Mockingjay

Review # 18
Title: Mockingjay
Author: Suzanne Collins
Hardcover, 398 pages
Published August 2010

Young Katniss Everdeen has survived the dreaded Hunger Games not once, but twice, but even now she can find no relief. In fact, the dangers seem to be escalating: President Snow has declared an all-out war on Katniss, her family, her friends, and all the oppressed people of District 12. What does the Girl On Fire have to do?

Mockingjay picks up immediately after Katniss Everdeen – champion of the recently concluded Hunger Games before the total reclamation and destruction of the Quarter Quell, was brought to District 13 – the place most people thought had vanished & destroyed after the last rebellion.
After waking up in a pristine hospital and clad in an all-gray ensemble, with her daily schedule tattoed on her shoulder, Katniss was tagged as the Mockingjay, the sign of the new rebellion where the thought of an uprising among districts had took shape. Katniss processed all that has happened to her and all that may still come to pass so long as the Capitol still remains a threat. Beyond the love triangle, beyond the upcoming twists and turns, beyond even the fate of Panem itself — what has happened to Katniss Everdeen. Where is the Girl on Fire?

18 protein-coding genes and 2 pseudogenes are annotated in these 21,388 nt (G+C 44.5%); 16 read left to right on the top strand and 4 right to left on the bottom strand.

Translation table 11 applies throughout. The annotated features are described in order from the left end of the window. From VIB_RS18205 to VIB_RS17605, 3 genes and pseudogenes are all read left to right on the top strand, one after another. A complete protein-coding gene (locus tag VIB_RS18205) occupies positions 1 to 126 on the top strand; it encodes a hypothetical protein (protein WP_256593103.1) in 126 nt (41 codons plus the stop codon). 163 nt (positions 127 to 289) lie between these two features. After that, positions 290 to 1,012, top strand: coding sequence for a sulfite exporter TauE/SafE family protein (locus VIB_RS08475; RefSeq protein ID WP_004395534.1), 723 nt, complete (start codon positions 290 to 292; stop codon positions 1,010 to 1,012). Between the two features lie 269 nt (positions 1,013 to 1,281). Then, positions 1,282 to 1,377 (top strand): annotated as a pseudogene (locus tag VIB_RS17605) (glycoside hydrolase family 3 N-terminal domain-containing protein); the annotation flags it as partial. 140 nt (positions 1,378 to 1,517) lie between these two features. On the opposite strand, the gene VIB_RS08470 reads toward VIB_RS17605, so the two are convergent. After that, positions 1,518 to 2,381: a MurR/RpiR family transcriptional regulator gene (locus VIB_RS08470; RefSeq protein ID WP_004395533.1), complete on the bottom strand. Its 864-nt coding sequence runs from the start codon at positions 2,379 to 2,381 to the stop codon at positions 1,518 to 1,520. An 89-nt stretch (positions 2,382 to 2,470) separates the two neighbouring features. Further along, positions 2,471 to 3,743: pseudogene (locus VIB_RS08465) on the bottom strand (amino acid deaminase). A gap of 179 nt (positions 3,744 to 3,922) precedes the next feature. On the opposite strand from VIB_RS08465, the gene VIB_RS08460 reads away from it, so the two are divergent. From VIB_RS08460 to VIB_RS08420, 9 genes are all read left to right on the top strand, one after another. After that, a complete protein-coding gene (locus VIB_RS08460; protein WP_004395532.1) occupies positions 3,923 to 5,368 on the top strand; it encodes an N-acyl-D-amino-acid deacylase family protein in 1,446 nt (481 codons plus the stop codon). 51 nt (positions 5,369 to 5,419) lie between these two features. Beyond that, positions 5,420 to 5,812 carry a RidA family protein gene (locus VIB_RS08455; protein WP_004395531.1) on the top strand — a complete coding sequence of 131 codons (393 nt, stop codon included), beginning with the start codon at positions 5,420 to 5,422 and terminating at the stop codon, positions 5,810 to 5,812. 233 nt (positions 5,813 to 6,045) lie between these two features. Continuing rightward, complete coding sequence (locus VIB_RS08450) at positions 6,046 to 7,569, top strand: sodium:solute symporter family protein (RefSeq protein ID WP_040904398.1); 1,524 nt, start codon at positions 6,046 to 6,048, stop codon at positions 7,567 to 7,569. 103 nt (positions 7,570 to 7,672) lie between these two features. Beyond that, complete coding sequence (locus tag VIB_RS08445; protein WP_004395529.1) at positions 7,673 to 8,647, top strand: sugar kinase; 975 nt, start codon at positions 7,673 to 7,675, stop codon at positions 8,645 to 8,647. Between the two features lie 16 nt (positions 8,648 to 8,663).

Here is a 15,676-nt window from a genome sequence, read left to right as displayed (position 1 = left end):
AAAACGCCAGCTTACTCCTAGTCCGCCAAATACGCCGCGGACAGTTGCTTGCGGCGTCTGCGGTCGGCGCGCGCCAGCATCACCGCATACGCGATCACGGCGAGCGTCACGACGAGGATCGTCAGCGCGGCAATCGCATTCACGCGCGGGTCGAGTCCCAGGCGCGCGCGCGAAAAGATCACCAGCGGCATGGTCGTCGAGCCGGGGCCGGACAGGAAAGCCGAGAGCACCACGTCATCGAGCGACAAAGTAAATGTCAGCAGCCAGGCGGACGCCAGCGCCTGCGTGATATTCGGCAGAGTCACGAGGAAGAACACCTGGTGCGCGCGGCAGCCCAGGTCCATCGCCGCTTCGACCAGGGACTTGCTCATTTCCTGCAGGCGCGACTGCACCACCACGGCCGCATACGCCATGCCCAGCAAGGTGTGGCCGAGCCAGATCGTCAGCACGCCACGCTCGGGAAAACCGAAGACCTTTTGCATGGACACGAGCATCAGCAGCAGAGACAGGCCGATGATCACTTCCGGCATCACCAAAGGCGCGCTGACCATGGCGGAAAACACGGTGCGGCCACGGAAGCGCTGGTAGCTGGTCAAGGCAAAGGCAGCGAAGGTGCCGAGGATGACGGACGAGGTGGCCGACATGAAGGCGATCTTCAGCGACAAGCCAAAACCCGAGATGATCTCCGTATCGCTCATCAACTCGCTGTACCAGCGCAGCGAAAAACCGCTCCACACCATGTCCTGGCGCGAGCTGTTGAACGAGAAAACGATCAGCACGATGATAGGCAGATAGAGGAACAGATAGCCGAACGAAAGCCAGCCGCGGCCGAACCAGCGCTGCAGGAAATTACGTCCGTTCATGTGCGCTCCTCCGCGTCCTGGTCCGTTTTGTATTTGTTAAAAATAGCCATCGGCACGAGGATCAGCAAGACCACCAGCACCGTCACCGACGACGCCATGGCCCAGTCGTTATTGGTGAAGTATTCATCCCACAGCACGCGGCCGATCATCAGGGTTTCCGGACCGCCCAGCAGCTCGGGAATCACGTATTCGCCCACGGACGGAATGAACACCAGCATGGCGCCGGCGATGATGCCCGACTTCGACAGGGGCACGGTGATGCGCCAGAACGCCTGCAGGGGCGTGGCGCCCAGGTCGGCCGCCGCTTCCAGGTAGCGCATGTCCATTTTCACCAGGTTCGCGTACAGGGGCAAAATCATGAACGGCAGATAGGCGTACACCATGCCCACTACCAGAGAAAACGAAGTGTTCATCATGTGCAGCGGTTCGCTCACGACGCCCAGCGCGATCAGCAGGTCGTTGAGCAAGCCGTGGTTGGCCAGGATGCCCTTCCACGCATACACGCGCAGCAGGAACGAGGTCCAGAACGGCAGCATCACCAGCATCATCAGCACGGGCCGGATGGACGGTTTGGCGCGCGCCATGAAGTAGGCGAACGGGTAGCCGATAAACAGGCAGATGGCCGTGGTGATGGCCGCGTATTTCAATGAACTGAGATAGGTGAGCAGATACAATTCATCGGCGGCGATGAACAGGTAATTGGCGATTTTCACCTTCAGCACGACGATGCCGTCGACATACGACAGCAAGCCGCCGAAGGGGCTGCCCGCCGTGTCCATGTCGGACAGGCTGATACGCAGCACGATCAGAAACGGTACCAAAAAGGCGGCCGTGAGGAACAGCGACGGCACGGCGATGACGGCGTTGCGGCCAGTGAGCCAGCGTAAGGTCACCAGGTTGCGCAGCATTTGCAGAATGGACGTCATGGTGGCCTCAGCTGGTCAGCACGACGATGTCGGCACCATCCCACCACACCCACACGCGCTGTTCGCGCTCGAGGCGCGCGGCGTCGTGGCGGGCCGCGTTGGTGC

At first I was really rooting for Gale too, but Peeta sort of grew on me. Damn that Peeta. Because while what happened with Katniss and Gale is totally unfair, and I feel ruins their trust and any sort of relationship they could have had, what happened to Peeta was unfair too, and I just have to root for him. Suzanne makes it easy to see how Peeta is a better person than Katniss.
Let’s jump up to the end of the story.. Tragic, really.. In the end so far as I can tell after all that’s happened, after all the death and loss the world still revolves around Katniss at least so far as Katniss is concerned. However,  I do believe Suzanne Collins made Mockingjay as a fitting, beautifully tragic end to a piercing series.
My rating for this book: 4 bookmarks
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